The Pelican Brief Blu-ray, Video Quality
The Pelican Brief's dull and meandering thrills may not hold your attention, but Warner's attractive 1080p/VC-1 transfer will. More than just a casual catalog success, the image forgoes boosted colors and heightened contrast in favor of a a more natural, filmic presentation. While the palette is admittedly lifeless at times, it boasts near-perfect skintones, impressive black levels, and an assortment of relatively vivid primaries. Detail is somewhat soft in long distance shots, but close-ups look much better. Textures have been decently preserved, edge definition is pleasing, and delineation reveals far more in the shadows than the previously-released DVD. An unfortunate dose of noise reduction (DNR) and edge enhancement spoils things ever so slightly, but I'm getting the distinct impression that Warner has made the decision to employ both techniques to catalog transfers regardless of whether they actually need it or not.
At least the image is clean. Artifacting, source noise, and banding have all but been eliminated, and only a handful of establishing nighttime shots suffer from black crush. In light of the DNR application, the grain field is still visible if you look closely, but it occasional has a soupy appearance that's noticeable from time to time. Even so, The Pelican Brief's transfer is a strong entry in the studio's catalog canon. Fans will be more than pleased with the obvious upgrade and newcomers will have something to enjoy while waiting for the credits to roll.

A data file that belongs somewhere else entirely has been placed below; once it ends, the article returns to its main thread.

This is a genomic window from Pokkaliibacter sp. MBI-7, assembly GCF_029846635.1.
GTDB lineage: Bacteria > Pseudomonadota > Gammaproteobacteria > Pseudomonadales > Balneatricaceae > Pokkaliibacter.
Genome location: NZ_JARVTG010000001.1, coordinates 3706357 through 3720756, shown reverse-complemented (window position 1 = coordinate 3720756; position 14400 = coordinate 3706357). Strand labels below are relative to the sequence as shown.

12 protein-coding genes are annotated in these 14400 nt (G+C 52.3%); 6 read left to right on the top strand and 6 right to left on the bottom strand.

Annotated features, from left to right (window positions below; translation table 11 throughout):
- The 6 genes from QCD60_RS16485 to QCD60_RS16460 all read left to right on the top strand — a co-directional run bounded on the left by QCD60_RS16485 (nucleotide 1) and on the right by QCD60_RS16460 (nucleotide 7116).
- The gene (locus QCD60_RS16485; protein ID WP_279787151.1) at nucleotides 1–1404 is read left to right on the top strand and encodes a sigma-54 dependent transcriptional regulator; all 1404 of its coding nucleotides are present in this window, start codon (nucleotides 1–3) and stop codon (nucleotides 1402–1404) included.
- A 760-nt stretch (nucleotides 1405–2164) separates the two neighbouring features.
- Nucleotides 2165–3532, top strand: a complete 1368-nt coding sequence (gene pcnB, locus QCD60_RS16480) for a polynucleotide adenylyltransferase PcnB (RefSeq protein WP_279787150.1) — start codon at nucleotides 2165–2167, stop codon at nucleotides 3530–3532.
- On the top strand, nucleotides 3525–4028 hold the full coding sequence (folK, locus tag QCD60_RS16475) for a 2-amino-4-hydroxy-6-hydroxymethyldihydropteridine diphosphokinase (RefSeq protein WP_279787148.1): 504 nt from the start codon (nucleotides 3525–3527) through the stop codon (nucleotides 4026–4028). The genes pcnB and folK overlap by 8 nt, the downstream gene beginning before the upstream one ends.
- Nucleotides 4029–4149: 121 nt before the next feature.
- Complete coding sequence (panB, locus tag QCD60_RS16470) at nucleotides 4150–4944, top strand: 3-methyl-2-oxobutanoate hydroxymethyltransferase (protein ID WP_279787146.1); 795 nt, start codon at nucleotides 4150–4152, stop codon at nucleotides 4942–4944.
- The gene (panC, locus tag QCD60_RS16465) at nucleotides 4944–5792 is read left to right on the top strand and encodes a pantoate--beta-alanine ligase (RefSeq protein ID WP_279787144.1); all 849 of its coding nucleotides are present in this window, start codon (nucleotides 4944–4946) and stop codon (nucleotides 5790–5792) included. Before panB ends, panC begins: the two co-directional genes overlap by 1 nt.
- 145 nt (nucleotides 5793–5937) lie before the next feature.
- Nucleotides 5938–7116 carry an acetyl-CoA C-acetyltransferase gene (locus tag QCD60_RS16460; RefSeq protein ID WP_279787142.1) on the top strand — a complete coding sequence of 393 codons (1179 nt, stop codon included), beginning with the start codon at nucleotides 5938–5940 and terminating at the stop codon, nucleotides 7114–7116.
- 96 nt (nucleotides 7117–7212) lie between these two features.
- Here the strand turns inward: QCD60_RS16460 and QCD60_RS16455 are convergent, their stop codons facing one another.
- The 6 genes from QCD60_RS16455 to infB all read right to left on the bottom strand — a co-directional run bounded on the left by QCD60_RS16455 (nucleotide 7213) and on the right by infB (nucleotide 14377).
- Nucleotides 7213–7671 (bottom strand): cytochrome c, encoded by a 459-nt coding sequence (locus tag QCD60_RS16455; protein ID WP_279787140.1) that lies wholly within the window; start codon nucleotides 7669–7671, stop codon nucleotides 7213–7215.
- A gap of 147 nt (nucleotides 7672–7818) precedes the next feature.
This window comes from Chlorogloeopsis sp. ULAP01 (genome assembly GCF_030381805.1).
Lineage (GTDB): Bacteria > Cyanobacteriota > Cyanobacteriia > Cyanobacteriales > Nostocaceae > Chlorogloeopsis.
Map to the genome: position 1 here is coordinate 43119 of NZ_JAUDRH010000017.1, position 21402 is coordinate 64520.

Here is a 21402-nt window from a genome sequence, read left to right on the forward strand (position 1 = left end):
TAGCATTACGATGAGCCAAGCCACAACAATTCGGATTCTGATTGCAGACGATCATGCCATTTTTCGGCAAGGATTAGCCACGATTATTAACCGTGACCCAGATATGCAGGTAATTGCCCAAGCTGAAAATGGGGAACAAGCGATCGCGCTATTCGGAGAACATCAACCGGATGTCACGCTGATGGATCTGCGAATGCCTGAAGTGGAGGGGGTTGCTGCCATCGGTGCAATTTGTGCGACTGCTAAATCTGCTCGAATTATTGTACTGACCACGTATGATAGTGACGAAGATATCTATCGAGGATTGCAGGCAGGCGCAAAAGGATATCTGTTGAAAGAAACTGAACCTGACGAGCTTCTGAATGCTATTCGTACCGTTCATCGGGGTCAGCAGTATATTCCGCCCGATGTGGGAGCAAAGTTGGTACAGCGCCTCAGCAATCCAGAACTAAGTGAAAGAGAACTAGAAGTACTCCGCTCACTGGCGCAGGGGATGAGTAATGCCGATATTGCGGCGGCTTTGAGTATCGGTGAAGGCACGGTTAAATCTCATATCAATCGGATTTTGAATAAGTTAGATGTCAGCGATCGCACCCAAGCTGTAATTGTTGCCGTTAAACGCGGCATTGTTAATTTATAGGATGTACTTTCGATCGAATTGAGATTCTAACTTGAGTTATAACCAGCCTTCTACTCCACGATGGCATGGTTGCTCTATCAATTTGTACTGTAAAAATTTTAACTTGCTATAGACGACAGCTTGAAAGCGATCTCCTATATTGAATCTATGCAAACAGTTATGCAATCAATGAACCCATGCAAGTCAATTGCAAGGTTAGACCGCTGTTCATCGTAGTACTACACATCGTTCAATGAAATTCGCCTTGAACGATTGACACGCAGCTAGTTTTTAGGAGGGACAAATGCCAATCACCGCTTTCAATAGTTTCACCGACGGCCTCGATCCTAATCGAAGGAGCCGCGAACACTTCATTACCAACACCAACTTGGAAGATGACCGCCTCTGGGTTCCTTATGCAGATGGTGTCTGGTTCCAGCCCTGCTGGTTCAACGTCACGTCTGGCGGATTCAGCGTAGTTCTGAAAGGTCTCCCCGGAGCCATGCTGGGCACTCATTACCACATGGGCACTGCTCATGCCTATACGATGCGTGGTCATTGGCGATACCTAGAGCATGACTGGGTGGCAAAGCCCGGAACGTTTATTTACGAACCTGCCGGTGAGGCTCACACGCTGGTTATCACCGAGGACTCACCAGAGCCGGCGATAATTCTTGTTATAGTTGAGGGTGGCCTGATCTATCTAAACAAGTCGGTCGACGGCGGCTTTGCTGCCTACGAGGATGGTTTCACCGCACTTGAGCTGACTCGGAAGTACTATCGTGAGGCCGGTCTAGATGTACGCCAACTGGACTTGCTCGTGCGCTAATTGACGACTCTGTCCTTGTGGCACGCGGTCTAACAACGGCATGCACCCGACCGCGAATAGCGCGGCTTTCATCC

The Pelican Brief Blu-ray, Audio Quality
The Pelican Brief also features a competent Dolby TrueHD 5.1 surround track that, while conversational in nature, nevertheless delivers a reliable soundfield and convincing acoustics. Considering the majority of the film is spent listening to two characters whisper back and forth, the sonic experience is an immersive one, luring the listener into quiet spaces like cramped hotel rooms and noisier, more involving locales like the Washington Herald offices. Subtle (albeit arguably weak) ambience is present throughout and the soundscape is loaded with fairly exacting effects. The LFE channel doesn't have much to do (aside from support the occasional gunfire or chase sequence), but it's more than passable when it needs to pipe up. Likewise, dynamics are generally lacking, but exhibit notable range when necessary. If I have any major complaint, it's that accuracy and fidelity are spotty at times, leaving a few scenes sounding cluttered and overwhelmed. Ultimately, The Pelican Brief sounds pretty good... just don't expect anything that approaches a reference level catalog mix.
The Pelican Brief Blu-ray, Special Features and Extras
Just like its DVD counterpart, the Blu-ray edition of Pelican Brief doesn't offer any significant special features. A standard definition theatrical trailer and a digital copy of the film has been included, but fans will once again have to settle for a barebones release.
The Pelican Brief Blu-ray, Overall Score and Recommendation
The Pelican Brief nearly put me to sleep, leaving me to wonder how casting Denzel Washington and Julia Roberts could actually result in such a plodding flick. It doesn't help that -- at an astonishingly bloated 141 minutes -- the film waddles along without much to do or say. Thankfully, the Blu-ray edition offers a substantial upgrade from the DVD that features an excellent video transfer and a faithful lossless audio track. A lack of supplemental material holds the overall release back, but fans of the film will still be satisfied with the results.
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The Pelican Brief Blu-ray, News and Updates
• Warner Announces Two John Grisham Films - November 26, 2008
Warner Home Video has announced that they will release two John Grisham inspired films 'The Pelican Brief' and 'A Time to Kill' for Blu-ray on February 10th. Both films will come on BD-25s featuring 1080p VC-1 accompanied by 5.1 Dolby TrueHD soundtracks. The sole ...